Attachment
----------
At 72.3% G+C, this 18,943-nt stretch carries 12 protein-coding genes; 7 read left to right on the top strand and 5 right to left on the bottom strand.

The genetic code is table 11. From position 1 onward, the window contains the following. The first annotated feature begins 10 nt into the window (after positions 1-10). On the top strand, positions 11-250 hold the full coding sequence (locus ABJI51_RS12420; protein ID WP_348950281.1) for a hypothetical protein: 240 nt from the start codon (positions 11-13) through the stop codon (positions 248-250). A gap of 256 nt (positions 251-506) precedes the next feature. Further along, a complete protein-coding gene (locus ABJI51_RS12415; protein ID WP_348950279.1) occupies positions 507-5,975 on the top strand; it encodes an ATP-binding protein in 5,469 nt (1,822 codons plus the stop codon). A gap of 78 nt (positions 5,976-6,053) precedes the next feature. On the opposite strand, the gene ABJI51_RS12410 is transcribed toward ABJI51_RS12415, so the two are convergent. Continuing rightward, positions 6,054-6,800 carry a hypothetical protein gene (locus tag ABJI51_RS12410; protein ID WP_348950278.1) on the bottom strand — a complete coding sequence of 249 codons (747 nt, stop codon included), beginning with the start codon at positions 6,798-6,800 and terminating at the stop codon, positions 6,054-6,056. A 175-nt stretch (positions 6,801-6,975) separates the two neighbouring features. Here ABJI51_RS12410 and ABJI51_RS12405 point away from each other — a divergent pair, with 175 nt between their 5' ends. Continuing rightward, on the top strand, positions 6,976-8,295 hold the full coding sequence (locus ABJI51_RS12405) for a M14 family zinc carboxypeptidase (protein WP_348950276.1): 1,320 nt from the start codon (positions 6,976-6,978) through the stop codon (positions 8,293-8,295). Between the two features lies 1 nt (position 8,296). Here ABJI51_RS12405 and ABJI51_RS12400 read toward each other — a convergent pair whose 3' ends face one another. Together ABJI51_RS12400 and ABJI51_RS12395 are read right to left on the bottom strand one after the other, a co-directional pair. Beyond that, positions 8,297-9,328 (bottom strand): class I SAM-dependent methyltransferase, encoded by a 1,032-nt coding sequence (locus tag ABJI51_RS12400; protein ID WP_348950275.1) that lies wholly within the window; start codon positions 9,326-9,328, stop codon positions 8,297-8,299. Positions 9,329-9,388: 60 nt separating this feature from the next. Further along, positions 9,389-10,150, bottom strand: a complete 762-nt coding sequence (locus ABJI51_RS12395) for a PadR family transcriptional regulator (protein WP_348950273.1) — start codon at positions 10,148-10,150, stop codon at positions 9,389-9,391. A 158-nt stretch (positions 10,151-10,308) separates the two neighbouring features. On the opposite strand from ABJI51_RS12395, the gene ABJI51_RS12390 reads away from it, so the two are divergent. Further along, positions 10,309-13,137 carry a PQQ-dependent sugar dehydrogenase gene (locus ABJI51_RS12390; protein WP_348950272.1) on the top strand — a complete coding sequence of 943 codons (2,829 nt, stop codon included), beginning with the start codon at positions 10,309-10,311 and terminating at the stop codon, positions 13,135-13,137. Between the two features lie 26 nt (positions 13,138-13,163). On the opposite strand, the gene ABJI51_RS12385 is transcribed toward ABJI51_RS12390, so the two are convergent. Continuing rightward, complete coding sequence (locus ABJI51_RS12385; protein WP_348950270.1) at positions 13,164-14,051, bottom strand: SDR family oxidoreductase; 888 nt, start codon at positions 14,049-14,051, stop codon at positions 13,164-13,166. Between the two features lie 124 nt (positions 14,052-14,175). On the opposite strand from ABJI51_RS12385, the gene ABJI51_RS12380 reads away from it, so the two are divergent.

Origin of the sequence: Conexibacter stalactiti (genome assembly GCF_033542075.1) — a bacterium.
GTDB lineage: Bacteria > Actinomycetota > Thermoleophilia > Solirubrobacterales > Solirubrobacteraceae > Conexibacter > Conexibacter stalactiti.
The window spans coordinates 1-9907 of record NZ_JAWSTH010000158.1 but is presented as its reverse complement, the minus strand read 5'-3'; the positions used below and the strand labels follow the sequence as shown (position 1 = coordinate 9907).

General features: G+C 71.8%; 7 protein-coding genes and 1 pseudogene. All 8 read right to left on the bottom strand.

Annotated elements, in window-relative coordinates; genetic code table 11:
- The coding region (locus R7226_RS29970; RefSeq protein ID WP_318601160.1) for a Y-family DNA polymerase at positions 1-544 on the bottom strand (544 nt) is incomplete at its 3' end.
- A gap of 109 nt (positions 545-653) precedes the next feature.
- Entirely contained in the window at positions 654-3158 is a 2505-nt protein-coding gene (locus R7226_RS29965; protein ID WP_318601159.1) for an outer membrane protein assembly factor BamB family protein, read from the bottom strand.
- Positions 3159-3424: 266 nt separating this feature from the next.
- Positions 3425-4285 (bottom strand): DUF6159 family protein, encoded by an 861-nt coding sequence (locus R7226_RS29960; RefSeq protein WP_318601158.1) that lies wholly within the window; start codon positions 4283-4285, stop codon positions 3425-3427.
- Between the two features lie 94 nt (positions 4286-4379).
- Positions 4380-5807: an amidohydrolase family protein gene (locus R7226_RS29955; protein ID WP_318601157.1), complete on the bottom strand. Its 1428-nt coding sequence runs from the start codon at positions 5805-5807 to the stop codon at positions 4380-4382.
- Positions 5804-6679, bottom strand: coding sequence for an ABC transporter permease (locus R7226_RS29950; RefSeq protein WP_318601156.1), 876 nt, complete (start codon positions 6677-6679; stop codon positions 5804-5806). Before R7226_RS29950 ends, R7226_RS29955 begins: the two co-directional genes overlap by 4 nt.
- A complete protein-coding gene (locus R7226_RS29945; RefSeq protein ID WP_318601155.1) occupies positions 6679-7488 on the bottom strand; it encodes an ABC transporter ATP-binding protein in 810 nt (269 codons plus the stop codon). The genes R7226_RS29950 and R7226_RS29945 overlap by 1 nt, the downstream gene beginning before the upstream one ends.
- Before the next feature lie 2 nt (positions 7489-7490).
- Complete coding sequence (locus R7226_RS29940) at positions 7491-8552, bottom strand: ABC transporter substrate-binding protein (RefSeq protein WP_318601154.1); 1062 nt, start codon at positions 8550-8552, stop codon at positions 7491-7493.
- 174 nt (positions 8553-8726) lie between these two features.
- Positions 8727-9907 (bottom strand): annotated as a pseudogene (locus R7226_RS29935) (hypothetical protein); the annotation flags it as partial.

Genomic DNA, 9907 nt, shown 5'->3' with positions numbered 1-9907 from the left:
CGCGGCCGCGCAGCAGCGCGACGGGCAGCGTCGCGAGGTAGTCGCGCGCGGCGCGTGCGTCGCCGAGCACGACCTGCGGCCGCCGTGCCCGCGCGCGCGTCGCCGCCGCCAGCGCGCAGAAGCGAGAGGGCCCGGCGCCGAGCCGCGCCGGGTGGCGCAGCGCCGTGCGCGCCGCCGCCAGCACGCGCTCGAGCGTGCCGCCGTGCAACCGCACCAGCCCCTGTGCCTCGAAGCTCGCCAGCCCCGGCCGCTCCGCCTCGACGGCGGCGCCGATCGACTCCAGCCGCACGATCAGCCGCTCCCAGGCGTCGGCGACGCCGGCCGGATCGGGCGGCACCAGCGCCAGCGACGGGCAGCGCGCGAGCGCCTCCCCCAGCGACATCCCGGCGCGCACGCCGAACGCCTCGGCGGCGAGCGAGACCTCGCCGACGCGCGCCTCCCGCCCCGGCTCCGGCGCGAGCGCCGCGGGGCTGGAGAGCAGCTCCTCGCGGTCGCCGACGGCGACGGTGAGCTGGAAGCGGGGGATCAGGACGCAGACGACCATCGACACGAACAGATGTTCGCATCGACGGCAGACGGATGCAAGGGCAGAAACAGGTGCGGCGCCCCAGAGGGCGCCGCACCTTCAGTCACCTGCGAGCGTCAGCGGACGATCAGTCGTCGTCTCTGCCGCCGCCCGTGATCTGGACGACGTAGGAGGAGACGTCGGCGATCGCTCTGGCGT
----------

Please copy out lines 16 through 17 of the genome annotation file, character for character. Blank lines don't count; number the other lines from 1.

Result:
- A complete protein-coding gene (locus R7226_RS29945; RefSeq protein ID WP_318601155.1) occupies positions 6679-7488 on the bottom strand; it encodes an ABC transporter ATP-binding protein in 810 nt (269 codons plus the stop codon). The genes R7226_RS29950 and R7226_RS29945 overlap by 1 nt, the downstream gene beginning before the upstream one ends.
- Before the next feature lie 2 nt (positions 7489-7490).